In the latest twist in the net neutrality saga, the United States Court of Appeals for the District of Columbia upheld the Federal Communications Commission’s (“FCC” or “Commission”) 2017 decision to once again classify broadband internet access service as an information service, and not a telecommunications service. The distinction is important. Information services are minimally regulated whereas telecommunications services are subject to substantial regulation under Title II of the Communications Act. The FCC’s order had reversed the decision under former FCC Chairman Wheeler to classify these services as telecommunications services (itself a reversal of a yet earlier FCC ruling that they were information services) and to use that classification as legal authority to issue net neutrality rules. Having restored the information services classification, the FCC, finding it now lacked legal authority to regulate, eliminated the net neutrality rules, with the exception of a rule requiring disclosure by broadband internet access service providers of their practices.
That the courts have found each of these opposing determinations permissible readings of the statute is a testament to the power of deference afforded agencies in interpreting ambiguous legislative language. Nevertheless, the Commission’s victory was not a complete sweep. The court struck down the FCC’s blanket preemption of state net neutrality rules. It also found that the Commission had insufficiently addressed the effect of its ruling on public safety, pole attachment rules and the Lifeline program, which provides low-income subsidies for telephone and broadband services. The court sent those three issues back to the FCC for further consideration.
The Court’s Unhappy Ruling
The court’s decision appears to be a grudging one. None of the three judges hearing the case signed the decision. Instead, it was issued per curiam, or by the court, which is unusual for a decision of this magnitude. One of the judges, Judge Millett, wrote a concurring opinion, stating that the decision was rendered with “substantial reservation.” She wrote that they were compelled to their conclusion by the Supreme Court’s nearly 15-year-old decision in Brand X, which upheld the FCC’s initial determination in 2002 that broadband internet access services was an information service. A second judge, Judge Wilkens, also wrote a short concurrence largely endorsing Judge Millett’s concurrence, which he found “persuasively explains” that they are bound by Brand X, “even though critical aspects of broadband Internet technology and marketing underpinning the [Supreme] Court’s decision have drastically changed since 2005.”
Some context will help appreciate the concurring opinion. The FCC’s classification determination was based on two services offered by internet service providers, Domain Name Service (“DNS”), which maps website names to IP addresses for routing purposes, and caching (which stores website information in locations closer to consumers). Brand X found it permissible for the FCC to have concluded that those two services plus other information services that internet service providers at that time offered consumers as part a “walled garden,” such as email, were so intertwined with transmission that the resulting offering to consumers constituted a single information service. In other words, the transmission component of internet access service was not a separate offering of telecommunications services to consumers. The FCC’s latest order, hewing closely to the findings in Brand X, again found that DNS and caching (it did not rely on other services like email this time around), bundled together with the transmission of information between the consumer’s computer (or smartphone) and content providers rendered the overall service an information service.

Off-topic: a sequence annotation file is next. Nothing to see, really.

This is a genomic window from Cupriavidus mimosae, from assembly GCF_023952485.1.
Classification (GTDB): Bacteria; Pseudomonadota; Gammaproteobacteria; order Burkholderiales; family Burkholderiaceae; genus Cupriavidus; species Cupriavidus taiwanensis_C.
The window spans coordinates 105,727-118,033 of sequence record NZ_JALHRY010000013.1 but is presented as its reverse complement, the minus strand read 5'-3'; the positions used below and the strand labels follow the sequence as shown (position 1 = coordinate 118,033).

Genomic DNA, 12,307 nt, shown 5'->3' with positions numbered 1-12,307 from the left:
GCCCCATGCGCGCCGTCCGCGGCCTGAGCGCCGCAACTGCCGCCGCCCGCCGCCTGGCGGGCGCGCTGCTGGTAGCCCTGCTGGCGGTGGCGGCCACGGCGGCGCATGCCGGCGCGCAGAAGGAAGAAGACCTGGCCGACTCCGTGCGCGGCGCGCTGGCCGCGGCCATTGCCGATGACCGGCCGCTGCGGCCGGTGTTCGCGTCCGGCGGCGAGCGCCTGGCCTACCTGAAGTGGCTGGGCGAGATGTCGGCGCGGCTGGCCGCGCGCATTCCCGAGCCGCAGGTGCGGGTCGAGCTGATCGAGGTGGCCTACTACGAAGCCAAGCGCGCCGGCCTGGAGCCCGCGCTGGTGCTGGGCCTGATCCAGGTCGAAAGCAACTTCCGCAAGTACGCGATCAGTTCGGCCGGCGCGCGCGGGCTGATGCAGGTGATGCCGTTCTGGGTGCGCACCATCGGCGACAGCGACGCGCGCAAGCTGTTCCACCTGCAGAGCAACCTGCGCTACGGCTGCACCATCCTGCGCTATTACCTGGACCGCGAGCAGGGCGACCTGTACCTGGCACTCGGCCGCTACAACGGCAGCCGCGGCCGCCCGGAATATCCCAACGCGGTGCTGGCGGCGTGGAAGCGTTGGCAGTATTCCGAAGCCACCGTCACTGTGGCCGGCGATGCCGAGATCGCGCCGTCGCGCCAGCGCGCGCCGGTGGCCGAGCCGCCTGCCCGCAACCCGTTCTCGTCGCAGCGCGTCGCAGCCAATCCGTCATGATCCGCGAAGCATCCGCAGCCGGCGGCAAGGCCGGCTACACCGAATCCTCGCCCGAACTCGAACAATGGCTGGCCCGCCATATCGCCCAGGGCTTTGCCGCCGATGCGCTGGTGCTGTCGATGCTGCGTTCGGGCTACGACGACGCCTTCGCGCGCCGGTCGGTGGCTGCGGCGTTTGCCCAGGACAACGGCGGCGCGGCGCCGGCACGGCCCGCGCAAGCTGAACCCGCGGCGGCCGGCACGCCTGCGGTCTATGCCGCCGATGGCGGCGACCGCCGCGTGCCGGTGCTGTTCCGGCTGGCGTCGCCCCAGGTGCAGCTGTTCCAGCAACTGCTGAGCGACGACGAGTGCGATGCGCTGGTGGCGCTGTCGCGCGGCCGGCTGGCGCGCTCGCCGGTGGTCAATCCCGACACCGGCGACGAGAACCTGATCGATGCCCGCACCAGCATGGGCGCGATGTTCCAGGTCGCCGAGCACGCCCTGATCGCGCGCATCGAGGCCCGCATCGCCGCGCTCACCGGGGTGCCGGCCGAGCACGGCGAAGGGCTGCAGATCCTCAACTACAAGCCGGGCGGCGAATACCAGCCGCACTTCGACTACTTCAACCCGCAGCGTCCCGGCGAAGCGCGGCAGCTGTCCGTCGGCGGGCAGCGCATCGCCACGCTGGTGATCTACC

Judge Millett’s concurrence makes clear that she (and presumably Judge Wilkens as well) would have overturned the FCC’s information services classification but for the binding effect of Brand X. Of course, all appellate courts are bound by Supreme Court precedent, and it may be irksome at times for appellate judges to follow precedent. But it is unusual to have the majority of an appellate panel so exhaustively explain why they would have preferred to come out differently. Judge Millett found that reliance on DNS and caching rendered the FCC decision “unhinged from the realities of modern broadband service.” Noting that the sole question before the court was whether DNS and caching “alone can justify the information service classification,” she made clear that, absent Brand X, the “only” answer “given the current state of technology” would be “No.” She would also find, again absent Brand X, that internet access service is a telecommunications service and that DNS and caching should be viewed falling within what is known as the telecommunications management exception. This exception treats services that otherwise would fall within the definition of an information service as telecommunications services because they are used in the management and operation of the telecommunications network. Despite that view, the court felt constrained by the language of Brand X to conclude that DNS and caching did not fall within the exception.